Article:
When police responded to reports of a squatter at a San Francisco mansion over the weekend, they didn’t expect to catch an alleged art thief believed to have stolen and sold paintings valued at more than $300,000.
While squatting in the home, Jeremiah Kaylor, 39, took 11 paintings from the walls and sold them through social media and pawn shops, said Officer Carlos Manfredi, a spokesman for the San Francisco Police Department. Nine of the 11 paintings have been recovered.
Kaylor was charged with trespassing and 10 counts of burglary, Manfredi said.
The initial call about a possible squatter at the home on the 3800 block of Washington Street came Saturday just before 11 p.m. When police made contact with Kaylor, he produced documents allegedly showing he was going to be the proprietary owner of the home, police said.
“This individual produced some type of paperwork that looked like it was official, saying he had a right to stay there,” Manfredi said. “It is a little sophisticated … not typical for squatters to do.”
When police were unable to reach the homeowner and sales agent, they left. But the next day, the sales agent called police and said no one should be inside.
Kaylor may have been squatting there for as long as two months, Manfredi said.
Sellers and listing agents don’t want to mess around with repair requests, and it says right in the contract that the house is sold ‘as-is’. Yet the common practice today is for the buyers to conduct their own home inspection AFTER they have an accepted offer, which means the unknown facts about the house are rarely priced into the deal – and, as a result, buyers want some giveback. They might endure some inequity in a frenzy, but as the market balances out, the tendency will be to cancel the deal if they aren’t happy.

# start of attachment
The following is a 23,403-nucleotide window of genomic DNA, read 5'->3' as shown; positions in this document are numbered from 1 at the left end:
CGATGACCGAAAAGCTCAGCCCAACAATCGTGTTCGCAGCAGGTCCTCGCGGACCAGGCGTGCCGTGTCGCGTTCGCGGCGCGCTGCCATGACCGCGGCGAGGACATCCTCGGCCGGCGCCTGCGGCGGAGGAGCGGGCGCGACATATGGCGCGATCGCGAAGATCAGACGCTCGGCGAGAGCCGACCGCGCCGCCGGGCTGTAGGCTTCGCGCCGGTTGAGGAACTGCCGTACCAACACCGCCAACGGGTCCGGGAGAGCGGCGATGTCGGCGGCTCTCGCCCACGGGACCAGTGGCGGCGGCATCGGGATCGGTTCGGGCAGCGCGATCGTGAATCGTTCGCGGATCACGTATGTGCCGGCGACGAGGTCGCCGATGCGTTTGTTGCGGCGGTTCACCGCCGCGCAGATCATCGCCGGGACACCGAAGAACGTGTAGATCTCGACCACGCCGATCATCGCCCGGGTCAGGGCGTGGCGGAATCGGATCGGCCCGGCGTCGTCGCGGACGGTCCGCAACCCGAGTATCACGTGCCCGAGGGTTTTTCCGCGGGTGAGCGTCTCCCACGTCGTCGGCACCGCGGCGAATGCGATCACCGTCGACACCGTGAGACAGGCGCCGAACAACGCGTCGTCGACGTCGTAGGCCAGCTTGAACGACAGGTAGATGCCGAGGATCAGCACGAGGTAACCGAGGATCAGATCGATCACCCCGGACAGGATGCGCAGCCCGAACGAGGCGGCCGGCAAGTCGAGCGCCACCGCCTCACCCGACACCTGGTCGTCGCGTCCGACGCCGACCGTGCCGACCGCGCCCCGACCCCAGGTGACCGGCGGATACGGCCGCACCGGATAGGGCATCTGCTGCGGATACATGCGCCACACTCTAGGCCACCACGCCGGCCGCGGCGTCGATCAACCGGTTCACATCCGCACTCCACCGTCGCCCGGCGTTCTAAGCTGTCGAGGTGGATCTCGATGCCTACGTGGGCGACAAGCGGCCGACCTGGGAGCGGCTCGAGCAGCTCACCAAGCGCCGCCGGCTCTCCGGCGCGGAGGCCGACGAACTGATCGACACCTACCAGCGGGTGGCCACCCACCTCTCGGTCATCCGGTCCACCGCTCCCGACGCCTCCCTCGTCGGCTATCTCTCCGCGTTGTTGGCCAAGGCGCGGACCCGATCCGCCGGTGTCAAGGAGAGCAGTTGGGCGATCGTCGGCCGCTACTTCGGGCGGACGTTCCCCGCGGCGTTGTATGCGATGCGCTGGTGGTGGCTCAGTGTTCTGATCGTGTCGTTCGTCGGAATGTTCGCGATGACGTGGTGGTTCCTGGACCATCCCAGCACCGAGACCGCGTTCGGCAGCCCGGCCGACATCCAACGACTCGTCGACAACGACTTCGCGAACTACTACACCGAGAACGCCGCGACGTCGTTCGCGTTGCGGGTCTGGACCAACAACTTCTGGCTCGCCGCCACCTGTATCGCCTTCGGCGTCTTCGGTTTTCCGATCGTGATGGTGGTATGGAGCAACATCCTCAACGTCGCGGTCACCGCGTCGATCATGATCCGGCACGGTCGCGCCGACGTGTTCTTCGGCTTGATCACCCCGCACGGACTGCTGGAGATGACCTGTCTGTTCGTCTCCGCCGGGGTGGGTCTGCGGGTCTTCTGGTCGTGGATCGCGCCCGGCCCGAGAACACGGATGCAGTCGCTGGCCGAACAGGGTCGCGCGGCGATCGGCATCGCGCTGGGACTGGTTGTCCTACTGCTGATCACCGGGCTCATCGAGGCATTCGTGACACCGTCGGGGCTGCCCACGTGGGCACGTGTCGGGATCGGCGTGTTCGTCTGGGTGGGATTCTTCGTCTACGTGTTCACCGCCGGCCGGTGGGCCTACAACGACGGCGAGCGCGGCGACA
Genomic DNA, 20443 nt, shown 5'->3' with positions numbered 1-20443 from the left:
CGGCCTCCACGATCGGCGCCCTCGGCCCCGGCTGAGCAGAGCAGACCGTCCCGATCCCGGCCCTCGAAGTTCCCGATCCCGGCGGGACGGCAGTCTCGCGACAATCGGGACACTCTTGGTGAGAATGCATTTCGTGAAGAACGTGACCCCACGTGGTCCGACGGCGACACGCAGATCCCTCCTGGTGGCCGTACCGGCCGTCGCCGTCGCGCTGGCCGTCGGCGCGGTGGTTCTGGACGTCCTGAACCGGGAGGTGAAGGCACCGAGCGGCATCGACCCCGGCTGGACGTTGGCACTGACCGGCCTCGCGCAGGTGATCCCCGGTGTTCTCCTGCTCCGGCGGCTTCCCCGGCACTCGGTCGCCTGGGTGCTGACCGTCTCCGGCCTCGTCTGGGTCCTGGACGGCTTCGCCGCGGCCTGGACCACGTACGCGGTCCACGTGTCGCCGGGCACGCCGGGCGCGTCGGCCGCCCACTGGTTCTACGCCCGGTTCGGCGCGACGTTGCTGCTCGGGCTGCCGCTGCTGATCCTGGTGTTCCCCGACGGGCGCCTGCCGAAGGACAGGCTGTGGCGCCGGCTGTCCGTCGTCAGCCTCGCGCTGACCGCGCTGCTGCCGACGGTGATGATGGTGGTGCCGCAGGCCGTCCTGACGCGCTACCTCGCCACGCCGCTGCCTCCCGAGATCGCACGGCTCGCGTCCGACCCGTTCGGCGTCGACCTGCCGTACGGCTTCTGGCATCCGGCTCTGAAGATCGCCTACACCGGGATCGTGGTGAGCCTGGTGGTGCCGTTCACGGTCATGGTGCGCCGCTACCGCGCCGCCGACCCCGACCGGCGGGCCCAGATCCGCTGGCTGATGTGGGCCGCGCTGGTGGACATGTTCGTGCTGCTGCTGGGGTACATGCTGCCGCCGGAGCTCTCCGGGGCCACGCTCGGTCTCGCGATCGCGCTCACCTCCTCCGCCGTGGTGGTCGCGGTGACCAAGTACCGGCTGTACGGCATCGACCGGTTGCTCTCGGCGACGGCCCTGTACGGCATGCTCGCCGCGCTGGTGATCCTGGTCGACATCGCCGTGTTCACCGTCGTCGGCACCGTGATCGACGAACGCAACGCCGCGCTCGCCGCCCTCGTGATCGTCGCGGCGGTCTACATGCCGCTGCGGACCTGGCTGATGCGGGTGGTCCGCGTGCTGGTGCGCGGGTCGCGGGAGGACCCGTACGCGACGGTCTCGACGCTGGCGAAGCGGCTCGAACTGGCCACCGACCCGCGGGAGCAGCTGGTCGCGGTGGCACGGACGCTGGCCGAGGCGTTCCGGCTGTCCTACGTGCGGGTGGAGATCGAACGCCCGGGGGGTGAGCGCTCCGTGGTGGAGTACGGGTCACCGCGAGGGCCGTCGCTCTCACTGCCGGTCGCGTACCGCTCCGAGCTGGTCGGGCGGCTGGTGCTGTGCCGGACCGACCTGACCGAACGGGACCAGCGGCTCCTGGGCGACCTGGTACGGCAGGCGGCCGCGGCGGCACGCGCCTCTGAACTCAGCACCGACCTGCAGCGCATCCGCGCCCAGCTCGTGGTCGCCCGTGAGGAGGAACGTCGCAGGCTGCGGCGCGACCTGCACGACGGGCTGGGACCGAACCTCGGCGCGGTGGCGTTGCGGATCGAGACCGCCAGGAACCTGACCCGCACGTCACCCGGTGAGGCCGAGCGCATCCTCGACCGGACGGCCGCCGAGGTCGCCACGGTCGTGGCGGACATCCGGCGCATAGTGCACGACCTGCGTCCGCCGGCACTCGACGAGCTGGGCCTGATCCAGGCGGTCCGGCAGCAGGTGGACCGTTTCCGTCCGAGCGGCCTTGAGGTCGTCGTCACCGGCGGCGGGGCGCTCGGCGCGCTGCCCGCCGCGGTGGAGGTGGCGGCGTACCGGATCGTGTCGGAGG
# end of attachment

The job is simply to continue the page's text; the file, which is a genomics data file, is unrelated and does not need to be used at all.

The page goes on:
But here’s another reason for providing a home inspection – to avoid having the buyers hiring an inspector who could put your deal in jeopardy. You can’t stop them from doing their own second inspection, but at least you’ll have another opinion available if they hire one of these.
The three inspectors everyone wants to avoid:
The bumbling, incompetent inspector who raises more concern.
The CYA inspector, who creates more alarm by insisting that a licensed contractor needs to be consulted for an adequate opinion of the stupid stuff.
The inspector who tells you in person that it’s a great house, and then sends a report loaded with surprises.
The seller-provided inspection is a counter-balance for all three categories!
Many real-estate-tech companies that got into the business early hoped to knock out brokers in both residential and commercial real estate, an ill-fated strategy. The brokerage business has been surprisingly resilient, panelists said.
That is partly because tech firms haven’t been able to replicate the hand-holding that buyers and renters need when deciding where to live or work. “The people who are thinking this is another one of those transactions with a middleman that needs to go away are foolish,” Mr. Svrluga said. “Love your agent.”
But that doesn’t mean the brokerage business isn’t going to change. Panelists predicted that technology and data tools will radically alter the way brokers deal with customers.
“The reason there’s a graveyard of technology companies in real estate is they try to disrupt just to disrupt,” said Robert Reffkin, chief executive of Compass, a technology-driven real-estate brokerage. “Just make it better.”
Our active-listing statistics should be settling down for the next couple of months – not because the market is quiet, but because sellers don’t like to make any drastic price moves in the off-season.
We can probably expect that the list pricing will jump right after the holidays, as sellers will think it will be different then. But as you can see here, reality sets in quickly, and by the end of March, the list-pricing adjusts accordingly.
These monthly numbers are taken from the NSDCC weekly data below, using the LP-per-sf from the last week of each month: